How To: Diagnose Your Car's Check Engine Light Using an Android Phone

Diagnose Your Car's Check Engine Light Using an Android Phone

Whether you're a professional mechanic, a hobbyist, or someone who just wants to know why their check engine light came on, your Android device and an OBD-II adapter can provide insight as to what's going on with your car. Most adapters sell for less than $10, and once you plug it into your vehicle, you'll just need a good app to help you make sense of all the data it can gather.

The trouble is, while there are many free OBD-scanning apps on the Play Store, few are actually good. In addition to that, it can be hard to find the right OBD-II adapter for your particular phone and vehicle model. So to help clear everything up, we'll show you how to find a good Bluetooth-enabled OBD scanner, then cover the two best OBD-scanning apps below.

Connecting an OBD-II Adapter to Your Car

OBD-II is a standardized protocol in all vehicles made since 1996, and it's used to transmit information from your car's computer to code readers and other diagnostic tools. With the right adapter, data from your car's OBD-II port can be transferred to your phone over Bluetooth.

Such adapters can be purchased for around $10 from Amazon, though, I went with an ELM327 from eBay, as it only cost $3.58. You don't have to use a specific model, so you can easily find something comparable by googling "OBD Bluetooth" or "Bluetooth OBD-II." Just make sure that whatever adapter you purchase supports both OBD-II and Bluetooth.

Once you've got your adapter, all you'll need to do is plug it into your car's diagnostic port, though finding this connection is tricky sometimes. It should be somewhere underneath your steering wheel on the driver's side, but if you can't seem to locate the port, CarMD will help you find it.

The location for these ports vary, but it's usually somewhere scummy — mine is behind the console near the gas pedal. Image by Nick Epson/Gadget Hacks

Pairing the Adapter with Your Phone

Once you've got the adapter hooked up to your car's OBD-II port, it's time to pair the device with your phone. So open the Bluetooth settings menu on your phone and begin to scan for devices, then quickly unplug the OBD-II adapter from your car for a few seconds before plugging it right back in. Once you've done that, turn your key forward to the "On" position.

At this point, your OBD-II adapter should appear in the list of nearby Bluetooth devices. So on your phone, select the OBD-II adapter, then enter the PIN when prompted, which is normally "0000" or "1234" (if neither of these work, refer to the paperwork that came with your adapter). The device should now be connected to your smartphone.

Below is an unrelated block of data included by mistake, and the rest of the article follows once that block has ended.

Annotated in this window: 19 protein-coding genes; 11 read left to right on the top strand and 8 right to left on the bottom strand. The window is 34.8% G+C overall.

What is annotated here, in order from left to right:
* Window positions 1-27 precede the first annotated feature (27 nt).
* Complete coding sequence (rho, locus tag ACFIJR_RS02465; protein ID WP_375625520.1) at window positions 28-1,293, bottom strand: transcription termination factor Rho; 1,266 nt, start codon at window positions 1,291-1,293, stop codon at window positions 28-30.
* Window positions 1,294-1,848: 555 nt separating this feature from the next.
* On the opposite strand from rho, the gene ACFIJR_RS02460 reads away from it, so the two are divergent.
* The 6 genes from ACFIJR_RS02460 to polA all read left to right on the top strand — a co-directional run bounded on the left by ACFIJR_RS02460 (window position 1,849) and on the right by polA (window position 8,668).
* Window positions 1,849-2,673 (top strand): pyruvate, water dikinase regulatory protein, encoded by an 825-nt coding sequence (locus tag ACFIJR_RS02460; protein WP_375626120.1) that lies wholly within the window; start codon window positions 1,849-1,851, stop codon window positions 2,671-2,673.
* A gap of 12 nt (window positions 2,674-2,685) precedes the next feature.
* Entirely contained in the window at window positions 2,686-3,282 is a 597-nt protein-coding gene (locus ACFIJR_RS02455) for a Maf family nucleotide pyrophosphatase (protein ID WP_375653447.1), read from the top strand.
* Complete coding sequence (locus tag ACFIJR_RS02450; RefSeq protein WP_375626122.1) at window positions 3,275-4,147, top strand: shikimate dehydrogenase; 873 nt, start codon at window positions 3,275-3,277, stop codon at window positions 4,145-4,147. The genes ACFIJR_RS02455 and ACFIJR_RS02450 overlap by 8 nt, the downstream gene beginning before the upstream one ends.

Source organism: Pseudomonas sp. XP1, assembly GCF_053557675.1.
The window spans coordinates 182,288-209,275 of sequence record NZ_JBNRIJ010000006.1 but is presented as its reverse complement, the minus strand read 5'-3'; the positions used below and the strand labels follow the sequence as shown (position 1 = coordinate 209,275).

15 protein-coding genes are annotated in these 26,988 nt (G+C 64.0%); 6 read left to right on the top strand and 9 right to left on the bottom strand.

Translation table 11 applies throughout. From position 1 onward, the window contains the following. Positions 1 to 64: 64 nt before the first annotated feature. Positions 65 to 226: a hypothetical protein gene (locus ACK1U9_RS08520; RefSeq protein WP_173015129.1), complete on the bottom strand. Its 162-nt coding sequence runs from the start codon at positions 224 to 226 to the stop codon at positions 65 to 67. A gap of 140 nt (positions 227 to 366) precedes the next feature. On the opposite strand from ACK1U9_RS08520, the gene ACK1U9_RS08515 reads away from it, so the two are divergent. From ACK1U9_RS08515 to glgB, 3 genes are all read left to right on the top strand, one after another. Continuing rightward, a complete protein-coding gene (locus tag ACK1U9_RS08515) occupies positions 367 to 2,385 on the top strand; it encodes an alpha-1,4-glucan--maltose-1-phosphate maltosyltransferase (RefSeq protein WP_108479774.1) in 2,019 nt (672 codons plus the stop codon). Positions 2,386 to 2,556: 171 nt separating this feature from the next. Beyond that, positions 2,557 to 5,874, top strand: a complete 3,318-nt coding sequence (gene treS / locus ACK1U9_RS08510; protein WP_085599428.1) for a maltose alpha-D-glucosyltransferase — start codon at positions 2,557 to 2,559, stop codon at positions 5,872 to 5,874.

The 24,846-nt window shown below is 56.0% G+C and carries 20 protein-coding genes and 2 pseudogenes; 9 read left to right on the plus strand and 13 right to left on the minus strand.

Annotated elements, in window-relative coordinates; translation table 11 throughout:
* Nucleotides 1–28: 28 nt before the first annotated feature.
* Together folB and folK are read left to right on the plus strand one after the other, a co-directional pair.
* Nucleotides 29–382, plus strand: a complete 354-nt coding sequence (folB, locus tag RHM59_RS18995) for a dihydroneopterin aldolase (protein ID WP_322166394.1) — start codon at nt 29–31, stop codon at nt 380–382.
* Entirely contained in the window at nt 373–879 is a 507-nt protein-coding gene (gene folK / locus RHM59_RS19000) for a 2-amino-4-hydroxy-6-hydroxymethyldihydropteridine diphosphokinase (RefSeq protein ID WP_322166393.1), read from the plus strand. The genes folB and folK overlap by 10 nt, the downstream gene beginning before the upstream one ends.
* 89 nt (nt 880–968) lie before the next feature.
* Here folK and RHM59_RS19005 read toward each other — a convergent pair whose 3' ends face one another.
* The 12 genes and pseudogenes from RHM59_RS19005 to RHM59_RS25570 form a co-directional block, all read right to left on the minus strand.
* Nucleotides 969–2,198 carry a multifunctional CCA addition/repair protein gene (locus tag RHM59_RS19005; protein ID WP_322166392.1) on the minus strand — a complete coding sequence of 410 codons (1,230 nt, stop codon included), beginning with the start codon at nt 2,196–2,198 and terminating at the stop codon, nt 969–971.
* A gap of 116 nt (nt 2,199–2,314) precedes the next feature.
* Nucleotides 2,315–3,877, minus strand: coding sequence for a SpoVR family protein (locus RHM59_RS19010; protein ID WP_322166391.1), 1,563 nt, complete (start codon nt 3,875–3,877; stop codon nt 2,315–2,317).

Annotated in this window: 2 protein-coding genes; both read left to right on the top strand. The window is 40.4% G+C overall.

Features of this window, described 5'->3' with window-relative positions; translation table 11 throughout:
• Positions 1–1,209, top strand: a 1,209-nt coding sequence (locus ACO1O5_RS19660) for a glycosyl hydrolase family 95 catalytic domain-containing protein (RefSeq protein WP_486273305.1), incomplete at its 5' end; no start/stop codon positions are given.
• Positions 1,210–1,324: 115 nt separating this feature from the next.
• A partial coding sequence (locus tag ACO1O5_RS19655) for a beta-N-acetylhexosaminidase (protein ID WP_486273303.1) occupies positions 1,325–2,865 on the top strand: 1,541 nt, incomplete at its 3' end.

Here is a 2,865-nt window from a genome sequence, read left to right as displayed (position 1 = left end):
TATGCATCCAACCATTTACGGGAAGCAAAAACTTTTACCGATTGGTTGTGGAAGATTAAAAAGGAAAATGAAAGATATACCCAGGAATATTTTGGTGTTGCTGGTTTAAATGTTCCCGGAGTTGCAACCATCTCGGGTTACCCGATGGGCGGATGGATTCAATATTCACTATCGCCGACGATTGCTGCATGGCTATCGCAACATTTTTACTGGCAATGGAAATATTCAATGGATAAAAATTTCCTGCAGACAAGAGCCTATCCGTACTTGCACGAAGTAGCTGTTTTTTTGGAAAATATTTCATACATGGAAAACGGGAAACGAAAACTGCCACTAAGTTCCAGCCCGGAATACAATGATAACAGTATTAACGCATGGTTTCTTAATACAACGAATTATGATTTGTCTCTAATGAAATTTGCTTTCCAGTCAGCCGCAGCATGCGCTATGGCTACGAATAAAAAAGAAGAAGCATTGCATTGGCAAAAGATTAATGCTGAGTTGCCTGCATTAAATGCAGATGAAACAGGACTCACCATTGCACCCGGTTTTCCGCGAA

(1) In most cases, it will be the only new device found. (2) My PIN ended up being 1234.

After pairing the OBD-II adapter, you may need to open whatever app you choose and go through the connection process for that specific application as well. Note that some will have a limited time frame to connect, so it's best to attempt connection soon after plugging the adapter into the diagnostic port.

Once the pairing process is fully complete, you'll be able to use your OBD-II adapter by simply plugging it into your car, turning the key to the "On" position, then opening the diagnostics app on your phone. So without further ado, I'll give you a rundown on the two best OBD-II apps I found while testing.

1. Piston

The first option we have for you is an app called Piston, which looks good, performs well, and doesn't cost to download or use. You may need to use it in conjunction with another free app called OBD2 Pro Check Engine Car DTC for best results, but I'll expand on that later.

After installing Piston, open the app and connect to the adapter in your vehicle by tapping the car icon at the top of the screen. Once connected, add the systems you'd like to monitor by tapping the gauge icon at the top and checking the box next to each sensor you'd like to view on the main screen. Options here include battery voltage, coolant temperature, and RPMs, so it's easy to keep an eye on all of your car's various systems.